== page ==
In 1976, the Atlantic published a major two-part story by David Halberstam, "The Power and the Profits," on the development and influence of broadcast news, and the emergence of the nightly 30-minute newscast. In this section Halberstam considered the durability and appeal of Walter Cronkite.
The solidity and enduring professionalism which Cronkite had first shown in 1952 set him apart when the time came to choose an evening news anchorman. He was by television standards an easy man to work with. What was on the outside was on the inside; he liked, indeed loved, being Walter Cronkite, being around all those celebrities, but it was as if he could never quite believe that he was a celebrity himself. Why, who was it John Glenn’s mother most wanted to meet at the ceremonies marking her son’s return from the first orbital space flight? Walter Cronkite, of course. Cronkite felt an enthusiasm for life and for his work that smacked of the country boy let loose in the big city; it was all wonders and magic. His was a profession filled with immense egos, crowded with very mortal, often quite insecure men blown overnight to superstar status. Cronkite too had considerable ego, but unlike many of his colleagues he had considerable control over it, and his vanity rarely showed in public. He knew by instinct the balance between journalism and show biz; he knew you needed to be good at the latter, but that you must never take it too far. He was enough of an old wire-service man to be uneasy with his new success and fame. He was just sophisticated enough never to show his sophistication.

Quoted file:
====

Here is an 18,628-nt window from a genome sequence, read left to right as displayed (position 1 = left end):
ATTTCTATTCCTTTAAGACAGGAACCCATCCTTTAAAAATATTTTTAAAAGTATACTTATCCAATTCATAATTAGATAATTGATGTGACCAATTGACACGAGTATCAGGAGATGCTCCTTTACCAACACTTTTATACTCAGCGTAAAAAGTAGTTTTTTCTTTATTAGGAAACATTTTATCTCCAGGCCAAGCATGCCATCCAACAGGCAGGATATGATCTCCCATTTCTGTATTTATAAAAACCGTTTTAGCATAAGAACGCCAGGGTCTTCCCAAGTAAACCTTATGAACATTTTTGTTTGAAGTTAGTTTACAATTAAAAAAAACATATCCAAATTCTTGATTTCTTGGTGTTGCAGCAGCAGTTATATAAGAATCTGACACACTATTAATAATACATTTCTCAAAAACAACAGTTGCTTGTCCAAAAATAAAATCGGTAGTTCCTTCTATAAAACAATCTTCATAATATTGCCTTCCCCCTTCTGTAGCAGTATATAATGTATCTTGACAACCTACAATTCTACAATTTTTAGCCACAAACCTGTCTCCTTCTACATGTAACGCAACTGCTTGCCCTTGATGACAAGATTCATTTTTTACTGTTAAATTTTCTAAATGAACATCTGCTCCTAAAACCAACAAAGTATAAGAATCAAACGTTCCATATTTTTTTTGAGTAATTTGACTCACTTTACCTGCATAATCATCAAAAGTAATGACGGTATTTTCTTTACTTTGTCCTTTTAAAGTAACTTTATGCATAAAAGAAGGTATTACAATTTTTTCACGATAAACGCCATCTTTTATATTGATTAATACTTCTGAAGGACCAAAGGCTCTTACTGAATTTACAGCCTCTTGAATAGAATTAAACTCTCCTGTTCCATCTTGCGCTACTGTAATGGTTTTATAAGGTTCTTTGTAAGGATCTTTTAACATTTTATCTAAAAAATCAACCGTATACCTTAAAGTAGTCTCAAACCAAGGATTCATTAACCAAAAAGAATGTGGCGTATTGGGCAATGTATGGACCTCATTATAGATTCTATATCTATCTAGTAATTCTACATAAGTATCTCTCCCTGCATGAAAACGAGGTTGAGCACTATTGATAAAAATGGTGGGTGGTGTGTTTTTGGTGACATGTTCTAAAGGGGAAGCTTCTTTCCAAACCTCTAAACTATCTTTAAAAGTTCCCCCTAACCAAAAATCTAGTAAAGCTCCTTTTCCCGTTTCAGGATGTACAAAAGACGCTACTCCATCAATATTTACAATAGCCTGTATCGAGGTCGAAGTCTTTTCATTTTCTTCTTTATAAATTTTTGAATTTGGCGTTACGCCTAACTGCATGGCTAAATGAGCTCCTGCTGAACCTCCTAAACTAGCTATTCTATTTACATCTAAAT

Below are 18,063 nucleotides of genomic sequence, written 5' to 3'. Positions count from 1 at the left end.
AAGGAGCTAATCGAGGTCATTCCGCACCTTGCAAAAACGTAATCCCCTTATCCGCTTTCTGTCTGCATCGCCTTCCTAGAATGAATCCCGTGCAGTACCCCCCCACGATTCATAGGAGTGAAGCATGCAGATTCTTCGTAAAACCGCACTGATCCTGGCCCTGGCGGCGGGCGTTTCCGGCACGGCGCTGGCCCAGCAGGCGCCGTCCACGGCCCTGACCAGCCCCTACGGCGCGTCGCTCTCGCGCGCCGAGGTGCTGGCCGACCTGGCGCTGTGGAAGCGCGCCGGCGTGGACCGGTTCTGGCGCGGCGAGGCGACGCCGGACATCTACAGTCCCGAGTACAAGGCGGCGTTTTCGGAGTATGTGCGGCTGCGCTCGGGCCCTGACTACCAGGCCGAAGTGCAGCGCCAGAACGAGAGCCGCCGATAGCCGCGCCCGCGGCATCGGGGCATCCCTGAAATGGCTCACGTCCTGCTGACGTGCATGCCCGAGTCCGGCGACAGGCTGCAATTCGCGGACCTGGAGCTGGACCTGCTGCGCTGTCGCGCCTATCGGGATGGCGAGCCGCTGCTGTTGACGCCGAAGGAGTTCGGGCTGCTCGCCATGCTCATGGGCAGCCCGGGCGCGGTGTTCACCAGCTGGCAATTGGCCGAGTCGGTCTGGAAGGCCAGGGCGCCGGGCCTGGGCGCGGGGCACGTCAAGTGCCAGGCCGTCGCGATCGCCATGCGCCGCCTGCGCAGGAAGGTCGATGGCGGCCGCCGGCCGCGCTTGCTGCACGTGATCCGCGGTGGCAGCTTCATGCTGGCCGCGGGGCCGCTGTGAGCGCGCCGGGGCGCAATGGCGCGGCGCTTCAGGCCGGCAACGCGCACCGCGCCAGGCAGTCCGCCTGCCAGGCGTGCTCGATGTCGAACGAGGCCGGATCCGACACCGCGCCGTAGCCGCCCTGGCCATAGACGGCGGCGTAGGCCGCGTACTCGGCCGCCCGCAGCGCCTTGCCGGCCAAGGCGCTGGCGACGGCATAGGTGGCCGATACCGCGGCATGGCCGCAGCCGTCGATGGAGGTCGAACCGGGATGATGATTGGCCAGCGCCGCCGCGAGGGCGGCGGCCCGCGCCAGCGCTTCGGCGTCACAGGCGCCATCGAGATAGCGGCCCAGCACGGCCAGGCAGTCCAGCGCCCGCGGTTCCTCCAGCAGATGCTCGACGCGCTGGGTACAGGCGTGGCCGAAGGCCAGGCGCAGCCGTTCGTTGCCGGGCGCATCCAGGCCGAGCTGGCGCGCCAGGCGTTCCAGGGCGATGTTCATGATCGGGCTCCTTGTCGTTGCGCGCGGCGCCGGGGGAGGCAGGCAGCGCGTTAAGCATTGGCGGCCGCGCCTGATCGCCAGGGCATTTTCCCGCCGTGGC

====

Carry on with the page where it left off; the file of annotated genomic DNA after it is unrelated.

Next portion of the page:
In addition, he had physical strength and durability. Iron pants, as they say in the trade. He could sit there all night under great stress and constant pressure and never wear down, never blow it. And he never seemed bored by it all, even when it got boring. When Blair Clark and Sig Mickelson recommended him for the anchorman job, that durability, what they called the farm boy in him, was a key factor. He was the workhorse. After all, an anchorman did not necessarily have to be brilliant; he had to synthesize others, and there were those who felt that Sevareid had simply priced himself out of the market intellectually. Eric was thought to be too interested in analysis and opinion, and thus not an entirely believable transmission belt for straight information.
But there was a part of Cronkite that had never left St. Joe, Missouri, and which he consciously advertised. Though he had been a foreign correspondent, in his television incarnation he had been definitively American: air power documentaries, political conventions, space shots. When there was an Eisenhower special to do, Walter did it, and that too was reassuring. (Among those not reassured was John F. Kennedy, who, right after his election, cornered CBS producer Don Hewitt and complained that CBS was against him. “Walter Cronkite’s a Republican, isn’t he?” the President-elect asked. Hewitt allowed as how he didn’t think so. “No, he’s a Republican, I know he’s a Republican,” Kennedy said. Hewitt said he thought Cronkite was probably an independent who had voted for Ike over Stevenson and for Kennedy over Nixon, but that was only a guess. “He’s always with Eisenhower,” Kennedy replied, “always having his picture taken with Eisenhower or going somewhere with him. . .”)